“We welcome the statement’s shattering of the taboo against boycotting Israeli entities that are complicit in—at least selective—violations of Palestinian human rights”, wrote Angela Y. Davis, Chandler Davis, Richard A. Falk, Rashid Khalidi, and Alice Rothchild, et al. in the New York Review of Books (November 10 issue).
Theirs was a response to an October 13th 2016 letter to the editor of the New York Review of Books, titled: “For an Economic Boycott and Political Nonrecognition of the Israeli Settlements in the Occupied Territories,” authored by Todd Gitlin, Peter Beinart, Kai Bird, Peter Brooks, Michael Walzer, and Edward Witten, et al.
The earlier article, whilst “shattering a taboo”, nonetheless opened with a negative qualification of the BDS movement, Boycott, Divestment and Sanctions:
“We, the undersigned, oppose an economic, political, or cultural boycott of Israel itself as defined by its June 4, 1967, borders”.
After making that stance to ensure the liberal-Zionist stance of “Israel is not the problem, it’s the occupation and settlements that are”, the article nonetheless called for “a targeted boycott of all goods and services from all Israeli settlements in the Occupied Territories, and any investments that promote the Occupation, until such time as a peace settlement is negotiated between the Israeli government and the Palestinian Authority”.
So the aim of this partial boycott is not very controversial; it is in the paradigm of the famous “peace process.”
Nonetheless – the very discussion of boycotts by liberal Zionists outside Israel is, as the response letter notes, a certain shattering of a taboo.
The response article aptly notes: “Defying common sense, however, the statement calls for boycotting settlements while letting Israel, the state that has illegally built and maintained those settlements for decades, off the hook”.
This is showing us that finally, the discussion is cutting to a critical point. The responders further elucidate it:
“Moreover, shouldn’t Israeli banks that are not based in settlements but finance their construction be targeted as well?”
This is a very important point. Last year, I had translated a whole Israeli Hebrew Maariv article on my Facebook page. The article by Ben Caspit noted that “the banks are in panic following a document produced by the research institute facilitating the EU. According to its recommendations, the union must boycott Israeli banks involved in financial activity in the occupied territories”. The upshot of this was further clarified by officials in the Israeli banking system:
“One way or another”…”it’s necessary to understand what will happen here on the day that it will be decided to to ‘credit mark’. When you mark products it can harm part of the market here and there, but when they mark each credit that the bank gives beyond the Green Line [1967 line] and boycott that bank, the meaning of it is a property confiscation warrant on all the banks. The European banking and credit system is inextricably connected to the Israeli economy, no European bank will accompany projects in Israel, it will not be possible to receive credit in Europe and there is nothing we would be able to do about it”.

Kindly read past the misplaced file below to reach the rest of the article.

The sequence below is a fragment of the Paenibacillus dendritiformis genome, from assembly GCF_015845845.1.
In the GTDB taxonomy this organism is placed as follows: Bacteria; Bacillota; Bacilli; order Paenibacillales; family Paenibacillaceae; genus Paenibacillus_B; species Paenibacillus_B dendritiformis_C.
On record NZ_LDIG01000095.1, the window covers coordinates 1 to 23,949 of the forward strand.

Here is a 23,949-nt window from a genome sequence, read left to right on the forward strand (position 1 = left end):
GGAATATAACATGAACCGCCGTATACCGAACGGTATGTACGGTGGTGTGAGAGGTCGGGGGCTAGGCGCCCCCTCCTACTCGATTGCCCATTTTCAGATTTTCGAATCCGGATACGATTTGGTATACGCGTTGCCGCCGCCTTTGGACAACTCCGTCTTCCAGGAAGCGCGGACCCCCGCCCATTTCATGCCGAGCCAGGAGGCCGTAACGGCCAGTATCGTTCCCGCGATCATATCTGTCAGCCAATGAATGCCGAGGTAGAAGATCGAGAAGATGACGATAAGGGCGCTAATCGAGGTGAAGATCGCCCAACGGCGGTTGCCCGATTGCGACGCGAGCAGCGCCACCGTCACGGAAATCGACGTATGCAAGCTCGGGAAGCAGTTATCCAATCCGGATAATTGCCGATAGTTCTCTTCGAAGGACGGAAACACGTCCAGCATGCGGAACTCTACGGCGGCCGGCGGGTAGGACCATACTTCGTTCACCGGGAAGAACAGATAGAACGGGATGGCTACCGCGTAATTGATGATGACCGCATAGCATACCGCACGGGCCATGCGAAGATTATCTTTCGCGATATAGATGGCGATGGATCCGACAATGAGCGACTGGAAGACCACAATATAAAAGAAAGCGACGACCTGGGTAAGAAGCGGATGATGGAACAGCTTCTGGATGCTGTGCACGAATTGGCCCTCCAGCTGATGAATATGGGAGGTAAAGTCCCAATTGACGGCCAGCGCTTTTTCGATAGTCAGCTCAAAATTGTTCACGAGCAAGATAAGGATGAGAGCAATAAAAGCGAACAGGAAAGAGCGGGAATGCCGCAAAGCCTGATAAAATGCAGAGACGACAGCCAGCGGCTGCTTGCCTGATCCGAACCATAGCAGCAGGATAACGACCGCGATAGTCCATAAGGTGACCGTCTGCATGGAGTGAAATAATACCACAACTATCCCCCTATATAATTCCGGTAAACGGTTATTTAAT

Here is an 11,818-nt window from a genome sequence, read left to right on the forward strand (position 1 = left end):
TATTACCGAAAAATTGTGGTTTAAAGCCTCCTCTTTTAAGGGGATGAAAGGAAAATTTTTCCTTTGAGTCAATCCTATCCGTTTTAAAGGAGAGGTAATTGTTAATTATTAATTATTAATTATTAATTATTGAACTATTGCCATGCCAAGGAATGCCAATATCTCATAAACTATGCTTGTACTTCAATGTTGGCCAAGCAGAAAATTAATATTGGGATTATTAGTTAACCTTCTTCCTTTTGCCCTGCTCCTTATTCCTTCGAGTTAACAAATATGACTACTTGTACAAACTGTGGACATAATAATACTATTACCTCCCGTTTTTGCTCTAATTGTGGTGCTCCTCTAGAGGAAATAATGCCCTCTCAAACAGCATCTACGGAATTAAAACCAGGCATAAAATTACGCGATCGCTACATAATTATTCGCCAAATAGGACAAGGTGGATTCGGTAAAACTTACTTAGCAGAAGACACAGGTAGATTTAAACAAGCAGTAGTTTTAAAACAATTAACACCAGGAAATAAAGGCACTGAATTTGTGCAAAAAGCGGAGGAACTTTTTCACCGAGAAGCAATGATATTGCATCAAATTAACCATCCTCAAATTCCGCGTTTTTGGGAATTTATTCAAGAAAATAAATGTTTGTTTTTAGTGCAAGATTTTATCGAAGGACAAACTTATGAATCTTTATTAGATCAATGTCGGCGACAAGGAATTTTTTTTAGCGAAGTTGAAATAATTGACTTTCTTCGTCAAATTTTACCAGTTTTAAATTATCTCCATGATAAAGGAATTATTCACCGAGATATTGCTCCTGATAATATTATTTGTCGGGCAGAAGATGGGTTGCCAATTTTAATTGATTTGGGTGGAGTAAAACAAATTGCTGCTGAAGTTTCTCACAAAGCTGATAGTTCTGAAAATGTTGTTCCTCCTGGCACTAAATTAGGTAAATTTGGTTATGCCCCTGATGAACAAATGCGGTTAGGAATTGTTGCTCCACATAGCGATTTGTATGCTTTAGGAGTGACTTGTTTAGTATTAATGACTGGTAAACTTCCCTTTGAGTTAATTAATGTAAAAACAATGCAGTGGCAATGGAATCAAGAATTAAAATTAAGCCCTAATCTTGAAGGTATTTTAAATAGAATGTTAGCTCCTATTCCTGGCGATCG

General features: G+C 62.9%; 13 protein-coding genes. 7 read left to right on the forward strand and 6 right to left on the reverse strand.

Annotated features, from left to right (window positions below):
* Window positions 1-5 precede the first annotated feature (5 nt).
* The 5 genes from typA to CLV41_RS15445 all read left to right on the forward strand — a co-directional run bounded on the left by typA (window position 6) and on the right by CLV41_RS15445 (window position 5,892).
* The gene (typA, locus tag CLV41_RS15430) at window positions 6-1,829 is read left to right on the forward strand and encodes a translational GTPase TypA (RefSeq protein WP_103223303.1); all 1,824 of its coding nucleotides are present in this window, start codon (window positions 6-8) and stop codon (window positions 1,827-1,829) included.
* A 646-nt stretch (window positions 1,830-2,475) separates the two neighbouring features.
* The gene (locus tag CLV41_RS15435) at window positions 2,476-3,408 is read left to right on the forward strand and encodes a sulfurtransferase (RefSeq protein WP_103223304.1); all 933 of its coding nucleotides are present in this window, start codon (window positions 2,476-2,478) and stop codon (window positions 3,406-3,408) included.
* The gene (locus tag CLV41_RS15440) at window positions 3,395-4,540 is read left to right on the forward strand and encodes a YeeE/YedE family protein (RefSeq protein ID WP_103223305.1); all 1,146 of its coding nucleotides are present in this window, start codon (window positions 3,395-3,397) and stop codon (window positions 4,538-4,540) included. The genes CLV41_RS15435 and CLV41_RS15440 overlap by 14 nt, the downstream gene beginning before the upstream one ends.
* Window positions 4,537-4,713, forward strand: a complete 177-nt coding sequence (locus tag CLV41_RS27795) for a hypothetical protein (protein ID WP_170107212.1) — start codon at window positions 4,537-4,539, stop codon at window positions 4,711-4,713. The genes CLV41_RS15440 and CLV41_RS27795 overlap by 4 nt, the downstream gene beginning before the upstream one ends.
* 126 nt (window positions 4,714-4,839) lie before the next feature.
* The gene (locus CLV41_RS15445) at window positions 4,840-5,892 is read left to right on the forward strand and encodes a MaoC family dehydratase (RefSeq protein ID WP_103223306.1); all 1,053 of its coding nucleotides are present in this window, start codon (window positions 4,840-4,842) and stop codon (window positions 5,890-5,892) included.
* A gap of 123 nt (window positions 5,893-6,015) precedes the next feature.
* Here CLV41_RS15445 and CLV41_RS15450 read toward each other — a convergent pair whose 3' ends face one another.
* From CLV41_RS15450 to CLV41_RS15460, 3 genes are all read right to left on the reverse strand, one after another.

The consequence of such an act would thus result in a “financial-national tsunami”, as the officials termed it.
In other words, the assessment of the Israeli bank officials completely confirms the point that the whole of the Israeli system is invested in the occupation. It is inseparable.
But EU then opted for a much more benign option. It decided to apply “settlement product marking”. That is, leaving it to consumers to decide whether they would buy the products, which by EU’s definition are produced by illegal settlements. Whilst being a symbolic way for EU to indicate that it “opposes the occupation”, this is an extremely tepid tactic, which could be compared to an agent continuing to import stolen goods, but merely marking them so that the conscientious consumers may be able to avoid them…
Whilst the EU marks its opposition to BDS, it walks a tight rope, because BDS is a democratic form of protected speech. And though countries such as France and UK have participated in the whole or partial outlawing of BDS, it would be a contentious step for EU to take – to side with Israel against BDS.
But recently, and quite surprisingly, in an answer to a question about whether the EU commission will commit to defending BDS activists’ right to exercise their democratic freedom of expression, EU foreign policy chief Federica Mogherini wrote that “the EU stands firm in protecting freedom of expression and freedom of association in line with the Charter of Fundamental Rights of the European Union, which is applicable on EU Member States’ territory, including with regard to BDS actions carried out on this territory. Freedom of expression, as underlined by the case law of the European Court of Human Rights, is also applicable to information or ideas ‘that offend, shock or disturb the State or any sector of the population’.”